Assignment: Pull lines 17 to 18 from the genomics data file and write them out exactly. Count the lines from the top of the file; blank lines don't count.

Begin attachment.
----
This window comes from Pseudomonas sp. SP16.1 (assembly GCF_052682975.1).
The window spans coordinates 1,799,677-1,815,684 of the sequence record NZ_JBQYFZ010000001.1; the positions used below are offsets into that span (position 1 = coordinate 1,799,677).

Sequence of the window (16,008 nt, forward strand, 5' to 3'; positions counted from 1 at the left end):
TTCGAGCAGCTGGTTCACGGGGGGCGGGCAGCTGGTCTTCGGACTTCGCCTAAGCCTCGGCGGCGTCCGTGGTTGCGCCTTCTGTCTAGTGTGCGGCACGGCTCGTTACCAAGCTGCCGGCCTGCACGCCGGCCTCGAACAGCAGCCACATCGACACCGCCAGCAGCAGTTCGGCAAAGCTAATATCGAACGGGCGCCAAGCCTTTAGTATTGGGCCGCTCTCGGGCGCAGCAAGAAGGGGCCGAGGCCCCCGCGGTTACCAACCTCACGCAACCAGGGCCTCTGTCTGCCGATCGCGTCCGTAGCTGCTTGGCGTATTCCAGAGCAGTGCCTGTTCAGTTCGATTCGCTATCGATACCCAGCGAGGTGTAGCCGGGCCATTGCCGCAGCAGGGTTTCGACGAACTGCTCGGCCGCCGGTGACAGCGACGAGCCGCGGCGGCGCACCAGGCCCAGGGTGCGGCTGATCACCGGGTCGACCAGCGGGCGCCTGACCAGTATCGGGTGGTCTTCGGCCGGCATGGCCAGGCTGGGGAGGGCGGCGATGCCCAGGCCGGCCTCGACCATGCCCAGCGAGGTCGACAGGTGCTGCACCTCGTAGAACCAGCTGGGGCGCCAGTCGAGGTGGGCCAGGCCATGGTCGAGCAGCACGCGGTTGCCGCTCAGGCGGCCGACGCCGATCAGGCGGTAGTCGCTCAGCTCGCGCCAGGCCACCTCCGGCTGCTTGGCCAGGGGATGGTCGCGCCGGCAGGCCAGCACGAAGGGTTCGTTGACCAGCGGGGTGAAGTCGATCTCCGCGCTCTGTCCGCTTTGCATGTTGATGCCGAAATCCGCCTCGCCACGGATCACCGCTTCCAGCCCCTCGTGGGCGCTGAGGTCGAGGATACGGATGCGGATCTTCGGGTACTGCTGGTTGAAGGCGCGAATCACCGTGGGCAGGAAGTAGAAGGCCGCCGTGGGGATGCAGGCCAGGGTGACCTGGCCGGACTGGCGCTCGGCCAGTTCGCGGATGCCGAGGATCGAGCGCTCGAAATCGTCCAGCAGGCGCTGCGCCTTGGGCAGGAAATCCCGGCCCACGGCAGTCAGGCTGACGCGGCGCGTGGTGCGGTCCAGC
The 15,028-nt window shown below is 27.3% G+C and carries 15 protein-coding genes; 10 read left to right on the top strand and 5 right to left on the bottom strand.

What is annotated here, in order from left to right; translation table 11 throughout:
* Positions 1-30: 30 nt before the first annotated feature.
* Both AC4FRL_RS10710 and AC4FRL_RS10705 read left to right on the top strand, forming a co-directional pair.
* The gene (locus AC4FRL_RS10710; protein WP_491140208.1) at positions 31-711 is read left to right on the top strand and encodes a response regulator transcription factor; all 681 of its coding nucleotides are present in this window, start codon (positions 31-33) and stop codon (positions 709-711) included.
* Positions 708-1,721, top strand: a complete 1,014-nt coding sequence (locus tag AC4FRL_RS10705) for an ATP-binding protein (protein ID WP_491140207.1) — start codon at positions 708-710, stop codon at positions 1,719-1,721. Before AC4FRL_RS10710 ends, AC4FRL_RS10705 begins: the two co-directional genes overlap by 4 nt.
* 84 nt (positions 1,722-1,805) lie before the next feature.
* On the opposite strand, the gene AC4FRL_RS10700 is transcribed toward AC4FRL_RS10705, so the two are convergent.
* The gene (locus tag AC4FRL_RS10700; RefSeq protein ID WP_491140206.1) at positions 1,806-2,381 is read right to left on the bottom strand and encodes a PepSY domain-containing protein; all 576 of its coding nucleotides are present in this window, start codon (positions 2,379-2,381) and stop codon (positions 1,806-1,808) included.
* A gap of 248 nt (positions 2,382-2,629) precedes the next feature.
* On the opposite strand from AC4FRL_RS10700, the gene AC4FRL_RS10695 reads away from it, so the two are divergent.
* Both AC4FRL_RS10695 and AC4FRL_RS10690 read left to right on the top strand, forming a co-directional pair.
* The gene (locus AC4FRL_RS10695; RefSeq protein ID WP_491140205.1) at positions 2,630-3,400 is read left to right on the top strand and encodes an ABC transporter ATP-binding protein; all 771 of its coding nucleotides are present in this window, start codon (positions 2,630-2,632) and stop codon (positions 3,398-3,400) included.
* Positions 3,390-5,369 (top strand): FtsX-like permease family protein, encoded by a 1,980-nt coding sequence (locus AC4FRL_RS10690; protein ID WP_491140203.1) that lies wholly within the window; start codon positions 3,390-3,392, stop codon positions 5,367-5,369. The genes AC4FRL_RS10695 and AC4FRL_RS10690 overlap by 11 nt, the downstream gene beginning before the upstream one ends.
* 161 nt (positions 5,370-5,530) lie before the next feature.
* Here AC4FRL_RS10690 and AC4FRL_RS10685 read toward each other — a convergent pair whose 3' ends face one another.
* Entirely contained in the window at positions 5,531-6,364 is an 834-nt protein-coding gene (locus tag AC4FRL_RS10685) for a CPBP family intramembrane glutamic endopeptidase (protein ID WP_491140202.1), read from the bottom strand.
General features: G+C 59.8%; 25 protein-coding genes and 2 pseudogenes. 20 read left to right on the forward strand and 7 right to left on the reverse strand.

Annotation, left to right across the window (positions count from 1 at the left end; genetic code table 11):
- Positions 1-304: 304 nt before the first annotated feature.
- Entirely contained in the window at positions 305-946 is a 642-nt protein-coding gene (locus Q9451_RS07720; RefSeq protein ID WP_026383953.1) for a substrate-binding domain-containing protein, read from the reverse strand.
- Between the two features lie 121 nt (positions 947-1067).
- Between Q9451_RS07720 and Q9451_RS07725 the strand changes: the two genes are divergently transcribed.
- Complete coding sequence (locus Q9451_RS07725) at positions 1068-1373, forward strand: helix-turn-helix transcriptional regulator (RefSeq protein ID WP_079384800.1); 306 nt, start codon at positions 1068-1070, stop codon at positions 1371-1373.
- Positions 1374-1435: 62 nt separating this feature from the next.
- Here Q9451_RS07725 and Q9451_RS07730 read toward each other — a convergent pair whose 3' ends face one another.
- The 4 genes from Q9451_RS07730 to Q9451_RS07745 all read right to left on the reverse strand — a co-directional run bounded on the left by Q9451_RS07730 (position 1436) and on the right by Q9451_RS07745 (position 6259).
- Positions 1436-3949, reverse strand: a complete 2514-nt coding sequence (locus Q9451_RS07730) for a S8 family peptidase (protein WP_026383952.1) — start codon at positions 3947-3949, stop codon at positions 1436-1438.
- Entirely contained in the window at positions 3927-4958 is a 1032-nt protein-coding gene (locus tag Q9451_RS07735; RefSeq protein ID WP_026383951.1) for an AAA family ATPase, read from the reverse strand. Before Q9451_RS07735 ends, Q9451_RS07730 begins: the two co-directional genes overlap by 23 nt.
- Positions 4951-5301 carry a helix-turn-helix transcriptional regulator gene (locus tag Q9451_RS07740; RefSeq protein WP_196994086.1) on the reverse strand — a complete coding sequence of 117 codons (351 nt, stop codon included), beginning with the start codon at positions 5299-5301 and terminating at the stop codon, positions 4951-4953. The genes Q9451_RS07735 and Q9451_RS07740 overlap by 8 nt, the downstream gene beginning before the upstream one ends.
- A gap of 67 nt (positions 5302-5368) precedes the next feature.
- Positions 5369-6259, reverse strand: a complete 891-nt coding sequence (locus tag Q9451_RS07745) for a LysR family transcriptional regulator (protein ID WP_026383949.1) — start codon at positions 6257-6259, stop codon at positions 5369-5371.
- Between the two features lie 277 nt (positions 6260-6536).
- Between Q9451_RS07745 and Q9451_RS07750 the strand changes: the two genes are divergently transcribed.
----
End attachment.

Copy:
* The gene (locus AC4FRL_RS10695; RefSeq protein ID WP_491140205.1) at positions 2,630-3,400 is read left to right on the top strand and encodes an ABC transporter ATP-binding protein; all 771 of its coding nucleotides are present in this window, start codon (positions 2,630-2,632) and stop codon (positions 3,398-3,400) included.
* Positions 3,390-5,369 (top strand): FtsX-like permease family protein, encoded by a 1,980-nt coding sequence (locus AC4FRL_RS10690; protein ID WP_491140203.1) that lies wholly within the window; start codon positions 3,390-3,392, stop codon positions 5,367-5,369. The genes AC4FRL_RS10695 and AC4FRL_RS10690 overlap by 11 nt, the downstream gene beginning before the upstream one ends.